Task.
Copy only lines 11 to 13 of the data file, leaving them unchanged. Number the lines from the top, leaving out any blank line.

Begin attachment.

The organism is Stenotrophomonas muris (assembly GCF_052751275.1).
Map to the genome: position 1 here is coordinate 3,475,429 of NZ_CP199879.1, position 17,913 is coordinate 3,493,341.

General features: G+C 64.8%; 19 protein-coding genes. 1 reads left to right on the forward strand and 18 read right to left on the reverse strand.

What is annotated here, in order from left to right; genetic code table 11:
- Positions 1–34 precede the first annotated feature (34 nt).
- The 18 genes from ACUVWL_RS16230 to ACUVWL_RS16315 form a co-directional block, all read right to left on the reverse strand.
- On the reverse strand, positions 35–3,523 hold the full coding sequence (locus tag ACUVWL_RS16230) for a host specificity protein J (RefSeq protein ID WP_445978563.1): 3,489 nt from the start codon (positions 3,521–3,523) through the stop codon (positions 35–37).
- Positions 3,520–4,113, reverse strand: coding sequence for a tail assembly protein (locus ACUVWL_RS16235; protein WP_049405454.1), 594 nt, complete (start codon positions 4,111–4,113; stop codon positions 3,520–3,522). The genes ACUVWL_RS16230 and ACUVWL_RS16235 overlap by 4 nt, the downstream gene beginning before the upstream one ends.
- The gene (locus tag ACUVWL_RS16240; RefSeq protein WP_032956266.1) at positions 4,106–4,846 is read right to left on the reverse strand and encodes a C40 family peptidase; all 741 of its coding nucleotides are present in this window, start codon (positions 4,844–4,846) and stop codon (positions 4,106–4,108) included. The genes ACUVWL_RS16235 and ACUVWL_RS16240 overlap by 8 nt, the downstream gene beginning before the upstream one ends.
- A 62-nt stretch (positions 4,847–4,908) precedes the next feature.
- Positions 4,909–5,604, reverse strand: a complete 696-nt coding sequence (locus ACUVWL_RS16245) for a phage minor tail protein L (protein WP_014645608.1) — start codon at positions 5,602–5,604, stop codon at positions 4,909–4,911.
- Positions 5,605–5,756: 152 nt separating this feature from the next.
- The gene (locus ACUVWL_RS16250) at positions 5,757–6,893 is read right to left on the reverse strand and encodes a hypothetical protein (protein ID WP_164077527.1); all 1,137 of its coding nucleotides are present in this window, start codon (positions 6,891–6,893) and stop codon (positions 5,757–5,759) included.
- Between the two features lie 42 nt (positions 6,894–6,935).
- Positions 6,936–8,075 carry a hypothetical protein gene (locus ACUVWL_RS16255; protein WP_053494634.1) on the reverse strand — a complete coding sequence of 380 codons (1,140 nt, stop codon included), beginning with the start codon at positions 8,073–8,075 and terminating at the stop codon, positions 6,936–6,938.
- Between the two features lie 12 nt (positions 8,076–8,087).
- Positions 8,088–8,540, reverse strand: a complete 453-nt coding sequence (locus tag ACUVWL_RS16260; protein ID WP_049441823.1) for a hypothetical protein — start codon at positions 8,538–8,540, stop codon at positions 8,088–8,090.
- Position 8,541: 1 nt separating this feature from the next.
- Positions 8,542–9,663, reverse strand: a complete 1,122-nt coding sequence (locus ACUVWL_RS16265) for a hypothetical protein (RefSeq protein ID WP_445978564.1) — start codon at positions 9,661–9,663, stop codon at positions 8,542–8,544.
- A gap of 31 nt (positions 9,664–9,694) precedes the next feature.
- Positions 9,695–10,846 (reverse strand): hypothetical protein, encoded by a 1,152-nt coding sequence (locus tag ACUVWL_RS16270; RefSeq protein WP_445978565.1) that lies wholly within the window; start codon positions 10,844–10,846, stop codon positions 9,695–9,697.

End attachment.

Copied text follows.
- Positions 4,909–5,604, reverse strand: a complete 696-nt coding sequence (locus ACUVWL_RS16245) for a phage minor tail protein L (protein WP_014645608.1) — start codon at positions 5,602–5,604, stop codon at positions 4,909–4,911.
- Positions 5,605–5,756: 152 nt separating this feature from the next.
- The gene (locus ACUVWL_RS16250) at positions 5,757–6,893 is read right to left on the reverse strand and encodes a hypothetical protein (protein ID WP_164077527.1); all 1,137 of its coding nucleotides are present in this window, start codon (positions 6,891–6,893) and stop codon (positions 5,757–5,759) included.